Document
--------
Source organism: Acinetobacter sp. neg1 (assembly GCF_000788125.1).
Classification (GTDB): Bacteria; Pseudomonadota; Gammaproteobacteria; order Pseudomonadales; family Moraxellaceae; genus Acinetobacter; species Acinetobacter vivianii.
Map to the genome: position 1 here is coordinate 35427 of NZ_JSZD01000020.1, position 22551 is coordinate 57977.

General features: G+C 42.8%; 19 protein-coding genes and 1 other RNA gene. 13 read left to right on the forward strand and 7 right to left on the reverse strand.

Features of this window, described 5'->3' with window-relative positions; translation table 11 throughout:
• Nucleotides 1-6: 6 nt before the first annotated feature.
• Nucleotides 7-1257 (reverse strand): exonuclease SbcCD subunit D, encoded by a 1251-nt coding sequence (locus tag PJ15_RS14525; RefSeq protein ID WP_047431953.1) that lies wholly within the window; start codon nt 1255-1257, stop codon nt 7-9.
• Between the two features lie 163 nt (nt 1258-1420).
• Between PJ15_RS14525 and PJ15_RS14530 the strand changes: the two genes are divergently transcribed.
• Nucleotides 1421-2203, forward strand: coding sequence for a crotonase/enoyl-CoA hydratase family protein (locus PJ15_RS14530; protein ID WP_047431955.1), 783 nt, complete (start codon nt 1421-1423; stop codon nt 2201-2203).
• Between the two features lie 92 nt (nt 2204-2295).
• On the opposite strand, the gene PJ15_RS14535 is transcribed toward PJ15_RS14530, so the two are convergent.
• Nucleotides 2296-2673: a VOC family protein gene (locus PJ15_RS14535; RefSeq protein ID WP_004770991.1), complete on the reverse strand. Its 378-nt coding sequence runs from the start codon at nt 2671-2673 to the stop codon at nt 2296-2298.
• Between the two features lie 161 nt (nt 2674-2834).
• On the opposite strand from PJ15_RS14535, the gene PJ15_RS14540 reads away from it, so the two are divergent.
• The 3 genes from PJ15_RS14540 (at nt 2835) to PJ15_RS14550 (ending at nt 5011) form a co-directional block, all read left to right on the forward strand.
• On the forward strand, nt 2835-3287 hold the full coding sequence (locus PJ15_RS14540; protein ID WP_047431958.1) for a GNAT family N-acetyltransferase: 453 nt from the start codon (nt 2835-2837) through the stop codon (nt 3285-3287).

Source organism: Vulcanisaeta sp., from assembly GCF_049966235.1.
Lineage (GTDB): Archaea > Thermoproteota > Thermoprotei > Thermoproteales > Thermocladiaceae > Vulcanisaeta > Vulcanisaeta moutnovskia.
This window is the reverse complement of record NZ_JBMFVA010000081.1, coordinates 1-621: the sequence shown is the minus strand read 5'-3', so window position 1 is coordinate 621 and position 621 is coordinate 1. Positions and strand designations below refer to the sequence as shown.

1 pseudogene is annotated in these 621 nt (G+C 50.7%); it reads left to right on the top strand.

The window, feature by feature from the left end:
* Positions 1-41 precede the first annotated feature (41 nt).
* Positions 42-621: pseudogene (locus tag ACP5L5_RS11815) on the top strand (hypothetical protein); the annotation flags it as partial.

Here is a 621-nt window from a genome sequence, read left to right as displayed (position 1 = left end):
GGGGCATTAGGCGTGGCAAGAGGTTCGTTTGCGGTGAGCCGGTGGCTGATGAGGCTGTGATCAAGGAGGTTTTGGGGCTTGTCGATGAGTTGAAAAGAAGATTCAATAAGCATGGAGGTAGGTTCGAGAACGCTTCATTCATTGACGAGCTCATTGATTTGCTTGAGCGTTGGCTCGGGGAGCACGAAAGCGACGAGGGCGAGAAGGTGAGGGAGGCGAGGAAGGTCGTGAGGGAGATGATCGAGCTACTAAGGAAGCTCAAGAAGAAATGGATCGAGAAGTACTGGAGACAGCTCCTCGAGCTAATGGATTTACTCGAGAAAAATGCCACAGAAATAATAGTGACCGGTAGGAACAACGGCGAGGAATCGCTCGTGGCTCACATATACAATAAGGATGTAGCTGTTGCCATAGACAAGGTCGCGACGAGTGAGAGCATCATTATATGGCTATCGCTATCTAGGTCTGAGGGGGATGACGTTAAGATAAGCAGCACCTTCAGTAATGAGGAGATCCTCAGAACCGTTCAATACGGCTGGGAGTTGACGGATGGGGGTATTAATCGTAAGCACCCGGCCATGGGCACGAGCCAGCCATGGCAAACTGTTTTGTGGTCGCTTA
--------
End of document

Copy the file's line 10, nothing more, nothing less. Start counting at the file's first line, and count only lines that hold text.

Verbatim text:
• Nucleotides 1421-2203, forward strand: coding sequence for a crotonase/enoyl-CoA hydratase family protein (locus PJ15_RS14530; protein ID WP_047431955.1), 783 nt, complete (start codon nt 1421-1423; stop codon nt 2201-2203).